How Long Is a "Normal" Period?

How Long Is a "Normal" Period?

Your menstrual cycle says a lot about your reproductive health, but before you can understand what your body is saying, it’s important to know what a “normal” period is 一 so you can quickly spot the signs of any abnormal bleeding.

Here, Dr. Essam Taymour of Gynecology and Obstetrics Medical Group in Long Beach, California, explains what’s considered a normal period 一 and what’s not.

Understanding what a “normal” period is

Menstrual cycles vary from woman to woman, so it’s important to know that what’s normal for you may not be what’s normal for your sister or friend. When women ask how long their period should be, there are two time ranges to consider: how long bleeding lasts and the length of time between periods. 

Length of bleeding

The average length of bleeding lasts approximately five days, but it can range from 3-8 days. It’s smart to keep track of what’s normal for you. If your bleeding normally lasts about four days, but then your average shifts closer to eight days, take note. These 一 and any other symptoms such as heavier bleeding 一 are important details to share with your gynecologist.

Length of entire menstrual cycle

Periods start, on average, every 21-35 days for most women. According to the American College of Obstetricians and Gynecologists, teens’ menstrual cycles can range from 21-45 days. 

If you’re not sure of your normal cycle stats, consider using a menstrual cycle tracking app. Period tracking apps help identify your average number of bleeding days and your average cycle length. Once you have this data, you can recognize when your period deviates from your normal. If you’re helping your teen daughter navigate her first few periods, empower her to track her cycle as well.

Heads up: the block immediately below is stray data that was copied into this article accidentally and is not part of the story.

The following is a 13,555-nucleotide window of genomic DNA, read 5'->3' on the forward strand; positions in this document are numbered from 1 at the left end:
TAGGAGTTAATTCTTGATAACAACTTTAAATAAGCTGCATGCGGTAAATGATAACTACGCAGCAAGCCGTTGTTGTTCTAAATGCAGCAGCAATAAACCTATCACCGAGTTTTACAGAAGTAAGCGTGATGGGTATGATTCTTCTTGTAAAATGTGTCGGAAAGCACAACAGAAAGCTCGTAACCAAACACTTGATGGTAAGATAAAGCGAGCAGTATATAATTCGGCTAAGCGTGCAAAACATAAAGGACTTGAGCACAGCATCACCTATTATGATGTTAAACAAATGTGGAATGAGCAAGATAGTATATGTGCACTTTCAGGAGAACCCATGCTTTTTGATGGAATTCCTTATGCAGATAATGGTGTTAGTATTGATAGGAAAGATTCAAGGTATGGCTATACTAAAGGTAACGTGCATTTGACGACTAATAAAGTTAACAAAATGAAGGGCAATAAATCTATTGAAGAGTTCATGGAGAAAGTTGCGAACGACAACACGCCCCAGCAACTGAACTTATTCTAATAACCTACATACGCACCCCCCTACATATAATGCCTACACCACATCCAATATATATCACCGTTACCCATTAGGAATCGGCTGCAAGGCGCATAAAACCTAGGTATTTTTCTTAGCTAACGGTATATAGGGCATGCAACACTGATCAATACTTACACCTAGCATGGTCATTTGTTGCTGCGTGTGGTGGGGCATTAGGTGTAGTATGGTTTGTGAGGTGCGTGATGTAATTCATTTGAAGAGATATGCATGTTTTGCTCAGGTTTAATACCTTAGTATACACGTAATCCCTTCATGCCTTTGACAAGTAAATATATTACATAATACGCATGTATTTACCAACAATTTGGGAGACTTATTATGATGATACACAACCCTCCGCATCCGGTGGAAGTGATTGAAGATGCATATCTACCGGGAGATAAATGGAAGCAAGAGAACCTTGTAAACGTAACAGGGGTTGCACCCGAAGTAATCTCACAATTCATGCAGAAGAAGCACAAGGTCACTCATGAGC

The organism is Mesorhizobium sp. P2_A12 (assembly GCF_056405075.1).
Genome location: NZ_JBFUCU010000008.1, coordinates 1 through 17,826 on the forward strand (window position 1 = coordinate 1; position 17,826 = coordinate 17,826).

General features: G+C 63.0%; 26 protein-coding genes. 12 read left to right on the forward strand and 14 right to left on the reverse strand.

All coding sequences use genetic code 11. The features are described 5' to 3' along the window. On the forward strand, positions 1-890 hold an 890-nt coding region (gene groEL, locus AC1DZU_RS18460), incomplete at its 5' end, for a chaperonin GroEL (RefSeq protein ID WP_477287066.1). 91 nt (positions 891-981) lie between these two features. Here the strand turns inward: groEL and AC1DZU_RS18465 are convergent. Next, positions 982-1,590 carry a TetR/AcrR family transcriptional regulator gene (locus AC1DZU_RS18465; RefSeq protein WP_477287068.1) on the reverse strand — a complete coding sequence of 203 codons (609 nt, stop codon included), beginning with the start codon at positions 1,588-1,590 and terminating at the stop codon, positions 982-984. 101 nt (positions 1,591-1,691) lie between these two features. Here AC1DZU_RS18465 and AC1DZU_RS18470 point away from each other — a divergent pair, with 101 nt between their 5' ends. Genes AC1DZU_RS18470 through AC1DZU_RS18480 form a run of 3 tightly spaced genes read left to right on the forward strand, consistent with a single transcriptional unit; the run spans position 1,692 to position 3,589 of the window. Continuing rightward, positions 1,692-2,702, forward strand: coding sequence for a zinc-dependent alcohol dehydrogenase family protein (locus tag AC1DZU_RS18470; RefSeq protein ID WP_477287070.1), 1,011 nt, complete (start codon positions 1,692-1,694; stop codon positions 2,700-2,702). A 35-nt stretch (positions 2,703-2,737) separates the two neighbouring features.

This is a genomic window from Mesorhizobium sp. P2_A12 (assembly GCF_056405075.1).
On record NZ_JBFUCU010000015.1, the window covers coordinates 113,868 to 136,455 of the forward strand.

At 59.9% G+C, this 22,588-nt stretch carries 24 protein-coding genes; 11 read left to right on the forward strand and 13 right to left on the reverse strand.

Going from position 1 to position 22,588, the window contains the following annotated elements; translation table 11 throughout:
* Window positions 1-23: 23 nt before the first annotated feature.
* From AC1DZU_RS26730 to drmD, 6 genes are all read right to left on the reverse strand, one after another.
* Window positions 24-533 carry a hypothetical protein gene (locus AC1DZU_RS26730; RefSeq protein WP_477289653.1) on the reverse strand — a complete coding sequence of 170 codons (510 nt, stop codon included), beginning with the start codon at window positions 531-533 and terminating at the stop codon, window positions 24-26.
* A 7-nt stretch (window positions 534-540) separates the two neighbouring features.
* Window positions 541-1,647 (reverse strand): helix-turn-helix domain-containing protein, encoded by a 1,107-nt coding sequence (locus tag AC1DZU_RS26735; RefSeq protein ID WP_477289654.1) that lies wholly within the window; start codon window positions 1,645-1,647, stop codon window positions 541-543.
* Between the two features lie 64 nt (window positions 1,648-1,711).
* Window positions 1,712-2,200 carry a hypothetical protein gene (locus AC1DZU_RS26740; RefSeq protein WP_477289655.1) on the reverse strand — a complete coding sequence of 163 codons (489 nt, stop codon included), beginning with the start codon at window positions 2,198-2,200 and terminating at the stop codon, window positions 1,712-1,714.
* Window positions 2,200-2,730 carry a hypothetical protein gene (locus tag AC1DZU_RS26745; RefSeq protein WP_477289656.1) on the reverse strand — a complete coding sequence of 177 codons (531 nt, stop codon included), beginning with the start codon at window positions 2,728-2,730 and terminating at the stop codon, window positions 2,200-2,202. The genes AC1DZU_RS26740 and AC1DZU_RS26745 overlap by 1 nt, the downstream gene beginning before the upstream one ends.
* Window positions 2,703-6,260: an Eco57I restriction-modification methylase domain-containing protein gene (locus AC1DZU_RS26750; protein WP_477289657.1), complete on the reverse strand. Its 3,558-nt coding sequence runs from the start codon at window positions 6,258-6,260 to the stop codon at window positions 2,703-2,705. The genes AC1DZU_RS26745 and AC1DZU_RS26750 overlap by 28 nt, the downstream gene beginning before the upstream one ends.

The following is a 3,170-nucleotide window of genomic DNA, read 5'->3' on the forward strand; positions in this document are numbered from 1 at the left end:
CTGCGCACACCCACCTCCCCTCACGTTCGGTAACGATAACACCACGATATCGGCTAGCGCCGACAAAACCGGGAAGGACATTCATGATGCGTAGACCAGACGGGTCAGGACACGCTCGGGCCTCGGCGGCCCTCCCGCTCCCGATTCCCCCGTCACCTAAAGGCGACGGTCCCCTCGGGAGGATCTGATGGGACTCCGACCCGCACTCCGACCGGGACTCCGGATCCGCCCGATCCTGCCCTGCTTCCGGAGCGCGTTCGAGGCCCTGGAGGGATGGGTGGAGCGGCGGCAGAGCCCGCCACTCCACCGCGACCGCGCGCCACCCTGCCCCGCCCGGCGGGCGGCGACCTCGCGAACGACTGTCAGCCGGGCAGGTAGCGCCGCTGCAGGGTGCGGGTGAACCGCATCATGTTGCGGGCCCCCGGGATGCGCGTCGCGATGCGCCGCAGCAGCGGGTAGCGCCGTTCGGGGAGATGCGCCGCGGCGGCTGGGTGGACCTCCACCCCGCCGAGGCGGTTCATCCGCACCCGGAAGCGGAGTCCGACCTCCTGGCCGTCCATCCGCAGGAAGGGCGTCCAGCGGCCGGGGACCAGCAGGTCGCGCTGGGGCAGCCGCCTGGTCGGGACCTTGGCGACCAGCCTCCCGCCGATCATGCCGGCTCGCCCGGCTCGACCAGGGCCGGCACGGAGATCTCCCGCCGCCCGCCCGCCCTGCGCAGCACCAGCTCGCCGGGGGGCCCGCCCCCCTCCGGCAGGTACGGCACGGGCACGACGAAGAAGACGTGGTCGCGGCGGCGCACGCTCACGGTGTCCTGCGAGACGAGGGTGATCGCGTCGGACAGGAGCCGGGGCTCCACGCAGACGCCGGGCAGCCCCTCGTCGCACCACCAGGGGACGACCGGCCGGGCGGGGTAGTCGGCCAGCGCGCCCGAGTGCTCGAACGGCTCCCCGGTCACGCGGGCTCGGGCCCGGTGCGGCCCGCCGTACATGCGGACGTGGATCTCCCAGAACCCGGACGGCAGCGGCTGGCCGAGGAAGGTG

What if your period isn’t “normal”?

Abnormal vaginal bleeding, officially known as menometrorrhagia, is any vaginal bleeding that happens outside of your “normal” menstrual cycle. Abnormal periods can be described as:

There are some cases in which your periods might not be normal. Hormonal imbalances account for many abnormal periods, especially if you’re starting 一 or nearing the end of 一 monthly periods. You might find that your periods are longer or shorter than your average during these times of change.

Additionally, breakthrough bleeding can happen if you use birth control pills to skip periods, which understandably can make your periods seem abnormal. Your first few postpartum periods can be abnormal, too, especially as your body gets back into the flow of regular periods. 

In addition to hormonal imbalances, there are many other types of underlying conditions that contribute to abnormal periods. This includes infections, polyps, uterine fibroidsendometriosis, and blood clotting disorders.

What can you do about abnormal bleeding?

There are many causes of abnormal periods, and it’s almost impossible to pinpoint the cause of an abnormal period without a physical exam. Dr. Taymour also reviews any other symptoms you may have 一 cramping, back pain, abdominal pain, and fatigue can also accompany abnormal periods 一 and analyzes any blood tests or hormone panels to make an official diagnosis. 

Depending on what’s contributing to your abnormal periods, you may benefit from: 

You may also find that lifestyle modifications, such as stress management, can help regulate your menstrual cycles.

If you’re concerned about your period, don’t hesitate to reach out to us. Schedule your appointment with Gynecology and Obstetrics Medical Group by calling 562-247-3038 or by using our online scheduling tool.

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